expression bilinaire polyvalente pour dcrire la rponse contraintedformation du matriau constituant le pipeline rend la

mthode approprie dans le cas des pipelines en acier, en polythylne haute densit (PEHD), en bton en fonte. La comparaison

des rsultats analytiques avec ceux obtenus par la mthode de rfrence des lments nis montre lefcacit de lanalyse

simplie. La mthode est une alternative possible pour laborer des analyses numriques non linaires tridimensionnelles, qui

sont souvent mises en pratique lors de la conception des pipelines, et offre une simplicit dutilisation et une grande prcision,

du moins dans le cas des problmatiques lies aux pipelines a` gomtrie simple. [Traduit par la Rdaction]

Mots-cls : pipelines enfouis, tassement, soulvement, sols ractifs, subsidence du sol.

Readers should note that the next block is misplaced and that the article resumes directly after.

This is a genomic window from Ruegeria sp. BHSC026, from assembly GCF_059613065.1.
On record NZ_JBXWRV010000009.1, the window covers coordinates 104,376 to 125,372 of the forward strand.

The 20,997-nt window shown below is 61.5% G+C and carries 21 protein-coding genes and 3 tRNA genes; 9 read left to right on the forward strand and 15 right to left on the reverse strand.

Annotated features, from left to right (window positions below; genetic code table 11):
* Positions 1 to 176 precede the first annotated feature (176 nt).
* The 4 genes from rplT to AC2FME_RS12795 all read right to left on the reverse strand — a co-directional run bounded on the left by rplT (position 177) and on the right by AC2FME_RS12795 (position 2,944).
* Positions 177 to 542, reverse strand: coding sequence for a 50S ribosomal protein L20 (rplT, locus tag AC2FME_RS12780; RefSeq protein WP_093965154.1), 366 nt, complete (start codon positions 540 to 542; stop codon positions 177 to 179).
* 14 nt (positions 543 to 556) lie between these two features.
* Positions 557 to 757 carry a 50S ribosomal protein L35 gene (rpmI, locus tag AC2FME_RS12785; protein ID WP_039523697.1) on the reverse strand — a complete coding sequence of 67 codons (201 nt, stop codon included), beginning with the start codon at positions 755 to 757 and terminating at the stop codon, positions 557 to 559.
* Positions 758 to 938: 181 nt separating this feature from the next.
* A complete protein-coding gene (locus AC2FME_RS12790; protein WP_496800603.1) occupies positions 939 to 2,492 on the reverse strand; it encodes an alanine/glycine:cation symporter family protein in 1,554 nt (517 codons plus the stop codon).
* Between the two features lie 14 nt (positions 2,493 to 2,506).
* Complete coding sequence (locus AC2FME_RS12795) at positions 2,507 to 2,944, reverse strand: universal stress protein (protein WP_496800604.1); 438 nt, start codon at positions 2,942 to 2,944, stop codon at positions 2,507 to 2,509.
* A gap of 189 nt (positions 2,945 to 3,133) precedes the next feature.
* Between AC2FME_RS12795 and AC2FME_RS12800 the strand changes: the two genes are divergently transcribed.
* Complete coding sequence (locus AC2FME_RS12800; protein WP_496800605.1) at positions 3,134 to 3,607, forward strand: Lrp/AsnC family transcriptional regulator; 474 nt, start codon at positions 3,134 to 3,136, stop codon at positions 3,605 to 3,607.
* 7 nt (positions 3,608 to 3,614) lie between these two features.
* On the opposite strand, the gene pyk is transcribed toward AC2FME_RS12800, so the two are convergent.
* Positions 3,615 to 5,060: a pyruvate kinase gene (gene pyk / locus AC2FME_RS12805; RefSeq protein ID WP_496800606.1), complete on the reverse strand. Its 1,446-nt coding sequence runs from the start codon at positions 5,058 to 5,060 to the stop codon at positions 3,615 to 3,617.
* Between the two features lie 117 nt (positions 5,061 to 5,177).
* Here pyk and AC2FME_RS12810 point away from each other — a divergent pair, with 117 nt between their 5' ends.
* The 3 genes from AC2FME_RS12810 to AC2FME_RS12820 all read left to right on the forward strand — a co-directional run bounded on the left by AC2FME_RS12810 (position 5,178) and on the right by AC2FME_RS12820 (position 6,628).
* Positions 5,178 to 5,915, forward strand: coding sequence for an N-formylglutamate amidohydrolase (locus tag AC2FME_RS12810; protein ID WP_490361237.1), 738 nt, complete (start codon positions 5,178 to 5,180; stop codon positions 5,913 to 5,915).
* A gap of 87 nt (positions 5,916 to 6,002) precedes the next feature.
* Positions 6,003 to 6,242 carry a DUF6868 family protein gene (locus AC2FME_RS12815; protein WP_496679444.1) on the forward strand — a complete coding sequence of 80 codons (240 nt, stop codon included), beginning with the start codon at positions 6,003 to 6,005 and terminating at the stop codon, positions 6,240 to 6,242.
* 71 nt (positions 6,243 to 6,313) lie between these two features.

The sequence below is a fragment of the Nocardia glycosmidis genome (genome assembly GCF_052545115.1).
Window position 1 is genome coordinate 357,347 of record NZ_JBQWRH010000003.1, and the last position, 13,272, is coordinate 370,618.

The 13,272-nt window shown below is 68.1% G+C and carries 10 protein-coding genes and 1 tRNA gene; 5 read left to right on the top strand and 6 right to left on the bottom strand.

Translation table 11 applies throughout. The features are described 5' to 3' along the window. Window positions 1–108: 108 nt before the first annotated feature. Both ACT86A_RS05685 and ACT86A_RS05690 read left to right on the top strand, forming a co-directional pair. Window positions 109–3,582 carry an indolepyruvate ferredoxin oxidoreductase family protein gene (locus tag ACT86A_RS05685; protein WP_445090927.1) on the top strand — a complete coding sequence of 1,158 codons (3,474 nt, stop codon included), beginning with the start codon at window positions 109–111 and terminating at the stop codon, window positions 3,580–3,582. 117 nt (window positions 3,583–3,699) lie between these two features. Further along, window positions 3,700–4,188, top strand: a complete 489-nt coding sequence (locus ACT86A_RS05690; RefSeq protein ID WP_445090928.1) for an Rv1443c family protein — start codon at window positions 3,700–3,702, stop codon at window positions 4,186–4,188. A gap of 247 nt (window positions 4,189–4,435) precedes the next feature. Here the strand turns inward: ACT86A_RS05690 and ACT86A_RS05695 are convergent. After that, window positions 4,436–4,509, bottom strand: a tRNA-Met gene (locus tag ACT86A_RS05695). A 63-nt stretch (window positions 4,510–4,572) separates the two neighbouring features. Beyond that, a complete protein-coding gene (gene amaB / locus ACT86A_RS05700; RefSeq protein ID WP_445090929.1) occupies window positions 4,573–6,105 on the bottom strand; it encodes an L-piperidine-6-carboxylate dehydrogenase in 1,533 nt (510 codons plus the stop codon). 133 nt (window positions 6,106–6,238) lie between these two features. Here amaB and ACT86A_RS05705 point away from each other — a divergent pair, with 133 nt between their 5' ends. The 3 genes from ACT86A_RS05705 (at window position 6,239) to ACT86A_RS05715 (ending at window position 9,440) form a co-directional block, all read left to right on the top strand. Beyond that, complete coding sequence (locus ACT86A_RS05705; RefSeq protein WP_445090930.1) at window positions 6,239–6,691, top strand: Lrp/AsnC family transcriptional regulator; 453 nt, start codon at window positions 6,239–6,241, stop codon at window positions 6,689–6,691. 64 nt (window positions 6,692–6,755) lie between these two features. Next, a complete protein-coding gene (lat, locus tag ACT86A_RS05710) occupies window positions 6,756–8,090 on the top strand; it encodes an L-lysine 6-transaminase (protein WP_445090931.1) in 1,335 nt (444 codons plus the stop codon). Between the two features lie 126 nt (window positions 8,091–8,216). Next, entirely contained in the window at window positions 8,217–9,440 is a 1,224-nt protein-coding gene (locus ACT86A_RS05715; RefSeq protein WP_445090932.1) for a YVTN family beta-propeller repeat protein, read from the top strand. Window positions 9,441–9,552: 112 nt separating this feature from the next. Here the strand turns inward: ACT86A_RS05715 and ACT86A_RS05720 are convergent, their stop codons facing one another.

Introduction

Rapid growth of buried pipeline networks inevitably leads to

routes that cross geotechnically problematic areas. In these cases,

permanent ground settlement or heave, which is not related to

pipeline construction activities, may result in the development of

excessive pipeline strains and failure in the forms of cracking or

buckling. Such problematic areas include, but are not limited to

due to environmental effects such as wettingdrying and freezing

thawing cycles (Chan et al. 2007; Gould et al. 2009; Rajeev and

Kodikara 2011).

Irrigated lands, where longer drought periods due to climate

change may lead to aquifer overpumping; which in turn may

result in nonuniform consolidation settlements (Budhu and

Adiyaman 2013; Wols and van Thienen 2014).

Areas susceptible to mine subsidence (Ho et al. 2007; ASCE-ALA

2005; AS 2885.1 2012 (Standards Australia 2012)).

Areas where ground surface subsidence is induced by nearsurface tunnelling works (e.g., Wang et al. 2011).

Loose sand deposits that are susceptible to dynamic densication (Tokimatsu and Seed 1987).